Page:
Technology has given Pope Benedict XVI a window into space and the astronauts he spoke to the ultimate morale boost.
From his perch at the Vatican, the pope spoke Saturday for about 15 minutes via video link to the crew of the International Space Station and the U.S. space shuttle Endeavour docked alongside.
He talked about world affairs and expressed sympathy for wounded U.S. Rep. Gabrielle Giffords of Arizona, who was shot in the head by a would-be assassin at a political event four months ago. Her husband, Mark Kelly, who is of Irish-Catholic descent, is commander of the Endeavour. The astronauts talked about the importance of space exploration.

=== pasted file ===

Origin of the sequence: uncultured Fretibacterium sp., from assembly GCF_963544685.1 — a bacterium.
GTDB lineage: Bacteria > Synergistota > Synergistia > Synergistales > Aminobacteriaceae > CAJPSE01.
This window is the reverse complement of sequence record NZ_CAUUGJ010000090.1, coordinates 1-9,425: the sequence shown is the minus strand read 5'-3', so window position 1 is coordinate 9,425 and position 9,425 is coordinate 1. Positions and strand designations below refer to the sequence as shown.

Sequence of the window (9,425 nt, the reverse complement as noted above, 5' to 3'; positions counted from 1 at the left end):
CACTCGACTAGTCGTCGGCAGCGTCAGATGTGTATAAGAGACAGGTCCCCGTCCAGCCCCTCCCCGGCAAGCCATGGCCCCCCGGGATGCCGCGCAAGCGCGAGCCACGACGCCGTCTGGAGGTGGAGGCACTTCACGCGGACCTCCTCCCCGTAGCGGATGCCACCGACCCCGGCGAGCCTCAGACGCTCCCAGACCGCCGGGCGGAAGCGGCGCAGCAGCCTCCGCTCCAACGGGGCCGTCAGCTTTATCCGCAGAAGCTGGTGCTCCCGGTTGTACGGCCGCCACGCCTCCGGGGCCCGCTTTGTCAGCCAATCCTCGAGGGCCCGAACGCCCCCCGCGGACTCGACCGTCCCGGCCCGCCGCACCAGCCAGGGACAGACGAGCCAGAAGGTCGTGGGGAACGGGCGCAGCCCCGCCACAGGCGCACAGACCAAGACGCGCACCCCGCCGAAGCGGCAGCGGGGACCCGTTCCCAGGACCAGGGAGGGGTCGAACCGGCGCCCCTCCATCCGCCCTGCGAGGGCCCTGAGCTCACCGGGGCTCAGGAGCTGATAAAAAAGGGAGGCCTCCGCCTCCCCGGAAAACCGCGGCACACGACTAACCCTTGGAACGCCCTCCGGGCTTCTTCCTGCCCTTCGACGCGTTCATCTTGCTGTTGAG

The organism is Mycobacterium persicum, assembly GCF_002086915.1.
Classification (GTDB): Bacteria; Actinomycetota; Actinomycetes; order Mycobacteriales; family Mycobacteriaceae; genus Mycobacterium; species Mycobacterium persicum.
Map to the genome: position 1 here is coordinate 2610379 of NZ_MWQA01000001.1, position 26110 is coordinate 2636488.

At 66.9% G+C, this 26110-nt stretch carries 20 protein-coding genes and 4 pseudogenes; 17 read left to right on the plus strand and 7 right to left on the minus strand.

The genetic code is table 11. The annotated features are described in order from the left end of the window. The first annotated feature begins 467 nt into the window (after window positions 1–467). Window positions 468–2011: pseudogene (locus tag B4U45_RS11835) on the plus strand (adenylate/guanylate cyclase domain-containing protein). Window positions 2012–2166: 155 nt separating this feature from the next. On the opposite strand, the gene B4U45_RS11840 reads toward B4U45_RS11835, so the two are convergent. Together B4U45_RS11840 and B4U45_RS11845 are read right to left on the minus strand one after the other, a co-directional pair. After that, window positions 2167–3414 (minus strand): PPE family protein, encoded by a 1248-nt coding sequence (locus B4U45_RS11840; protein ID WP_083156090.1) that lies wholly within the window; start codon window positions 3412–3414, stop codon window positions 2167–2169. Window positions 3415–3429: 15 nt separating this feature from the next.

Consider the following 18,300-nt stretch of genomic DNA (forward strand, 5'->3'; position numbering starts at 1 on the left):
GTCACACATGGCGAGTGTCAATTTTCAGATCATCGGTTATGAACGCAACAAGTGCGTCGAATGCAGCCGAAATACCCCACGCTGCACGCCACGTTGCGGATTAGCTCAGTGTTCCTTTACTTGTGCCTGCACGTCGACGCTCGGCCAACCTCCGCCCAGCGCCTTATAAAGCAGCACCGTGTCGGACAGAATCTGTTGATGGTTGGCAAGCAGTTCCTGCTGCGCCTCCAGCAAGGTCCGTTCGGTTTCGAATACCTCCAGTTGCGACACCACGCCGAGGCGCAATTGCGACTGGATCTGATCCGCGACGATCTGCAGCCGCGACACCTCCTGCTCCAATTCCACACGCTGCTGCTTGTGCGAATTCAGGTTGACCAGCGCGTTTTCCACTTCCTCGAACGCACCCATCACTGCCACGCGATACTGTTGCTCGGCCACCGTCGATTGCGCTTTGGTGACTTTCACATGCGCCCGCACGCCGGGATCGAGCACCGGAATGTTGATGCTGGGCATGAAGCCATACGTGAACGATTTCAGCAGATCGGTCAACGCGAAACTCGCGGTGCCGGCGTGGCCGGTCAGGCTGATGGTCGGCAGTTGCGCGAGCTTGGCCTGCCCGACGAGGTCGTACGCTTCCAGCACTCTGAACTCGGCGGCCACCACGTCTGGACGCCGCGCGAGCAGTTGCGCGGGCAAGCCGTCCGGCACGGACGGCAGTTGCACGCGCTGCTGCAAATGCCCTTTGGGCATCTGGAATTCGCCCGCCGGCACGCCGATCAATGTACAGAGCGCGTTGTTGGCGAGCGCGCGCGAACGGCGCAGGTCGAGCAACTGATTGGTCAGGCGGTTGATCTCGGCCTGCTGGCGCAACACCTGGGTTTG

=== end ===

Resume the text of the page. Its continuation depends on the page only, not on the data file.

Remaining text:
The pope could see the astronauts on a television screen, but they only heard his voice. No Skype in use on Vatican computers, apparently.
It was the first time that the pope has spoken with astronauts in orbit, though Pope Benedict XVI isn't the first pontiff to have a space connection.
Sitting in the Sea of Tranquility on the moon is a disk containing messages from Pope Paul VI in 1969. It was deposited there by Neil Armstrong and Buzz Aldrin, and contains messages from other world leaders of the era.
Pope Paul VI sent then-U.S. President Richard Nixon a telegram, parts of which Nixon read to the crew.
Pope Clement VII would have applauded his successors' actions.
Clement was pontiff when Copernicus first suggested a heliocentric universe. According to Wikipedia, Clement VII was so pleased to have the theories explained to him by his secretary that he gave him a gift as a reward.
This story, "Technology Helps Pope Extend Reach into Space" was originally published by PCWorld.